A SOC, on the other hand, requires a significant investment in both CapEx and OpEx in terms of setting up a dedicated team, including hiring, training, and retaining skilled security professionals. It also involves ongoing costs for maintaining and updating security tools and processes. The number of people required is, of course, dependent on the SOC’s hours of operation as well as depth of bench needed for initial investigation versus in-depth threat hunting.
How a SOC Can Use SIEM Effectively
The relationship between SIEM and a SOC is symbiotic. While SIEM provides the necessary tools and processes, the SOC utilizes these resources to detect, analyze, and respond to cybersecurity threats. This collaboration is what powers a robust cybersecurity framework. Let’s break down their cooperation:
SIEM tools collect log and event data from across the organization’s network. These data come from various sources — firewalls, intrusion detection systems, antivirus software, and more. They also include user activity logs, system logs, application logs, and network traffic.
The SIEM system aggregates these data and formats them into a standardized form for further analysis. The SOC team is responsible for ensuring that all necessary data sources are connected to the SIEM and that the data collection process is running smoothly. It also regularly updates the data sources to ensure that the SIEM system is always equipped with the most recent security information.
Once the data are collected and formatted, it’s time for analysis. SIEM uses various algorithms and rule sets to analyze the data. It looks for patterns, anomalies, and indicators of potential security threats. For instance, it might flag multiple failed login attempts from a single IP address over a limited timeframe as a potential brute force attack.
The SOC team, meanwhile, works hand-in-hand with the SIEM system during this analysis phase. It provides the necessary context to the analysis, helping to reduce benign alerts. They also update the SIEM system’s rule sets based on the needs of the business as well as the latest threat intelligence.
Alert Consolidation and Generation
Post analysis, if a potential threat is detected, the SIEM system consolidates security alerts to generate meaningful events. These events are prioritized based on their severity, ensuring that the most critical threats are addressed first.
The SOC team reviews these events and decides on the appropriate course of action. It determines the appropriateness of the attack events, considers and dismisses benign alerts, and ensures that the remaining events represent potentially genuine threats. It also provides additional context to the events, such as information about the affected systems and potential impact.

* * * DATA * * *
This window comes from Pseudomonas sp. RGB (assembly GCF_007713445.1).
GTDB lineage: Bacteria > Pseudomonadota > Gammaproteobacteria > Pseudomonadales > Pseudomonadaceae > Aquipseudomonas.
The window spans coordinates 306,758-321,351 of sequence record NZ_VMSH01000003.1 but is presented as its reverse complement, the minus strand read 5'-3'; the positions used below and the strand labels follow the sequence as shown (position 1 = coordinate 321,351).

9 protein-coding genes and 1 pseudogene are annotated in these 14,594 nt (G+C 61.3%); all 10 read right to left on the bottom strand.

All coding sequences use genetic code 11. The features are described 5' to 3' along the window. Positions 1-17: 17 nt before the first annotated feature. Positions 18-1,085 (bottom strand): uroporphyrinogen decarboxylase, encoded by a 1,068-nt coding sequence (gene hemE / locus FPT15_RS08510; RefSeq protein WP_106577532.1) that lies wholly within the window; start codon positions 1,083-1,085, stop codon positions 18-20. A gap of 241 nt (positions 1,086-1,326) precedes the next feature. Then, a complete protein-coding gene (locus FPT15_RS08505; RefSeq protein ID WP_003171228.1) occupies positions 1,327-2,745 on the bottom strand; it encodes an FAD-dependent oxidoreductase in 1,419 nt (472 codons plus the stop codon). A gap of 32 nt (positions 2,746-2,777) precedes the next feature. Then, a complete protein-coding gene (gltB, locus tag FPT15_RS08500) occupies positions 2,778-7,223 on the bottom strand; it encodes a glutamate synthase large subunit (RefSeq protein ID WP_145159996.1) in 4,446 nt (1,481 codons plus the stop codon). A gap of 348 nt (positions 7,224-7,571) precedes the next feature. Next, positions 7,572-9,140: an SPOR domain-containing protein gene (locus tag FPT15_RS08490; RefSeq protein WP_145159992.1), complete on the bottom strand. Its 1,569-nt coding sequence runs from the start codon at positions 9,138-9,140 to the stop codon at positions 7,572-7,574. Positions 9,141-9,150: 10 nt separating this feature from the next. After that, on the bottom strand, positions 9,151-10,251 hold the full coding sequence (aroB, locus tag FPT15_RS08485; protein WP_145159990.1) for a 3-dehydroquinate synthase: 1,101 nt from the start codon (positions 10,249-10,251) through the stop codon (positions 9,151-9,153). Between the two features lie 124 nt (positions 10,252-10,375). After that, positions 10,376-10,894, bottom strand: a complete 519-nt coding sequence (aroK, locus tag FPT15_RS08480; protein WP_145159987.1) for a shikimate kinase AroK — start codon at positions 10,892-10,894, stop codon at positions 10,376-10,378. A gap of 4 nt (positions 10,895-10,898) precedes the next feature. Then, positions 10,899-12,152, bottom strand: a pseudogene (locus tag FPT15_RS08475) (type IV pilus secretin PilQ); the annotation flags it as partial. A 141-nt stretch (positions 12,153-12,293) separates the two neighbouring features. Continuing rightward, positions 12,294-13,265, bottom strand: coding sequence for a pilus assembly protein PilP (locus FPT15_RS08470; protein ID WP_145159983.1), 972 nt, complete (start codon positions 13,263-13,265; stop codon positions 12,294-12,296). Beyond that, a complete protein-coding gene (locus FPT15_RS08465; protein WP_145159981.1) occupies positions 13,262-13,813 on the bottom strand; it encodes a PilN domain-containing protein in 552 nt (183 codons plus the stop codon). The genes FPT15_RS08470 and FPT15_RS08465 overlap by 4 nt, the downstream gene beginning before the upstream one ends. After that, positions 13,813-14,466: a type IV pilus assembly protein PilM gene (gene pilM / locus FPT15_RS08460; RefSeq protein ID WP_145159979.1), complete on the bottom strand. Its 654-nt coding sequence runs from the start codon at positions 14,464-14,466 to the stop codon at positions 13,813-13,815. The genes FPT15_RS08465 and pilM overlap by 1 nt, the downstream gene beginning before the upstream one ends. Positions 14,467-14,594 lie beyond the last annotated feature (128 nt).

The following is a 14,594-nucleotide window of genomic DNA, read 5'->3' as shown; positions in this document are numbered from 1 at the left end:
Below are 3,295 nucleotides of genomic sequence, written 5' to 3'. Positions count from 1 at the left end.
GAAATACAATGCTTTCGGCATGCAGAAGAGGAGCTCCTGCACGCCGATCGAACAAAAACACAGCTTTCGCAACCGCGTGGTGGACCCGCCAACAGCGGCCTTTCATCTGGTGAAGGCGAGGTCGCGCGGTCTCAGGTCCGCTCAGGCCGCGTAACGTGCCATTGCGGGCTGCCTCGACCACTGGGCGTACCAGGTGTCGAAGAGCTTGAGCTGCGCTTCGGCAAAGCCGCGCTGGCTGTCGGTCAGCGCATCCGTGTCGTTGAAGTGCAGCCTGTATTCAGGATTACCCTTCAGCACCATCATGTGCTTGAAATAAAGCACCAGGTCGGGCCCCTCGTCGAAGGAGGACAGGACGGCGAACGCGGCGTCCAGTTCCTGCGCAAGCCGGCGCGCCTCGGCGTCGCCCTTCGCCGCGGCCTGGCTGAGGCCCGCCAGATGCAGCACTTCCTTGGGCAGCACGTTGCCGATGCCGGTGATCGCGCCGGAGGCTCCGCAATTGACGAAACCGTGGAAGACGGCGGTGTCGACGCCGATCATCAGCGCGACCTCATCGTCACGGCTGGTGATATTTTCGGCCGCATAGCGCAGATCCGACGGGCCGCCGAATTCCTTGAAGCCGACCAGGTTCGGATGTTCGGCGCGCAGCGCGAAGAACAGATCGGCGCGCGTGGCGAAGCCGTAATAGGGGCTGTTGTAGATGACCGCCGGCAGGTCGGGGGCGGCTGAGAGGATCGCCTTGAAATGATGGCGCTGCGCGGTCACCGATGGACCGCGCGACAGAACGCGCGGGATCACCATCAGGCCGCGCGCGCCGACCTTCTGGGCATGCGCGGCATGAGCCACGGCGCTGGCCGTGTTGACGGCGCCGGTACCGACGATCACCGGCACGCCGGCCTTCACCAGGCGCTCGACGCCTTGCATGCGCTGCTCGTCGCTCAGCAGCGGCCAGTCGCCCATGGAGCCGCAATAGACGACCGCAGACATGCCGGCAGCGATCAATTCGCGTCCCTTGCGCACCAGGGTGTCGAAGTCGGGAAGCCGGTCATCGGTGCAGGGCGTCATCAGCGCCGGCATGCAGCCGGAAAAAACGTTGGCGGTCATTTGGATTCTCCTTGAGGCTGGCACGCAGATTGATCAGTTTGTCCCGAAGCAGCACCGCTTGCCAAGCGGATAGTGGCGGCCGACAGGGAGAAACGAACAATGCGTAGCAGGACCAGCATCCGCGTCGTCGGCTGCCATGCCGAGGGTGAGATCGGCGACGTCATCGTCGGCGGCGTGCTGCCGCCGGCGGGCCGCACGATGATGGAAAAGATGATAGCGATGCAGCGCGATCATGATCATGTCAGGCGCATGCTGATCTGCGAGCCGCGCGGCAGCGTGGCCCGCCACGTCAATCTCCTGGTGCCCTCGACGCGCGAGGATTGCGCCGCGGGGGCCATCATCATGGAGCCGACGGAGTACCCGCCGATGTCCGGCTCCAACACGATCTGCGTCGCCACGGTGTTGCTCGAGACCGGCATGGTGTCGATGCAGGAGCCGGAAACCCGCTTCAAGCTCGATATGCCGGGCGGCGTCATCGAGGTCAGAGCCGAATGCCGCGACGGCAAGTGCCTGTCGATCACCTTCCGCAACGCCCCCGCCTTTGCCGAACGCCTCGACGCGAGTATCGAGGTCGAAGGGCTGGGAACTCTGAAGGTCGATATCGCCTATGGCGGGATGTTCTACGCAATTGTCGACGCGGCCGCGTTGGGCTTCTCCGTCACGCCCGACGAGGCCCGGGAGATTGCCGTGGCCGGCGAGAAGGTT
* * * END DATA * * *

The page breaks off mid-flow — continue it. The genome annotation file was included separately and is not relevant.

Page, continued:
Event Handling and Incident Response
Once an event is confirmed as a genuine threat, the incident response focals on the SOC team swing into action. The SOC team often follows a predefined incident response plan to contain and control the threat — or customizes its response plan appropriate to the type of attack. This could involve isolating affected systems, blocking malicious IP addresses, or even initiating a full-scale system shutdown.
The SOC team also communicates with other stakeholders during this phase. It informs management about the incident, coordinates with the IT team to implement technical measures, and liaises with HR, legal, and PR teams if necessary.
Remediation and Recovery
After the threat is contained, the focus shifts to recovery. The SOC team works to restore normal operations as quickly as possible. It works with IT and cloud services teams, providing the information to repair affected systems, recover lost data, and implement measures to prevent a recurrence of the incident.
Meanwhile, the SIEM system aids in this recovery process. It provides detailed logs and records of the incident, helping to identify exactly what happened and how. These insights are crucial in understanding the attack and in planning for future threats.
Continuous Monitoring and Improvement
The last stage in the SIEM vs. SOC synergy is continuous monitoring and improvement. The SIEM system provides continuous monitoring of the organization’s network, alerting the SOC to any potential threats. It also regularly updates its rule sets and algorithms based on the latest threat intelligence.
The SOC team, meanwhile, uses the insights gained from past incidents and response flows to improve its processes. It updates its incident response plans, trains its personnel on the latest threat trends, adjusts automation as it becomes available, and works towards improving the overall security posture of the organization.
Learn More: in our detailed guide to SIEM and SOC
Exploring SIEM and SOC with Exabeam
New-Scale SIEMTM includes three essential technology components: First, it can rapidly ingest, parse, store and search data at lightning speed. Next, you need a behavioral analytics product that can baseline “normal” behavior of users and devices, so that your SOC can detect, prioritize, and respond to anomalies based on risk. And lastly, your SOC needs an automated investigation experience to ensure you have a complete picture of threats across your environment.
Learn more about the Exabeam Security Operations Platform options to find the right product for your SOC depending on your organization, security stack, and needs.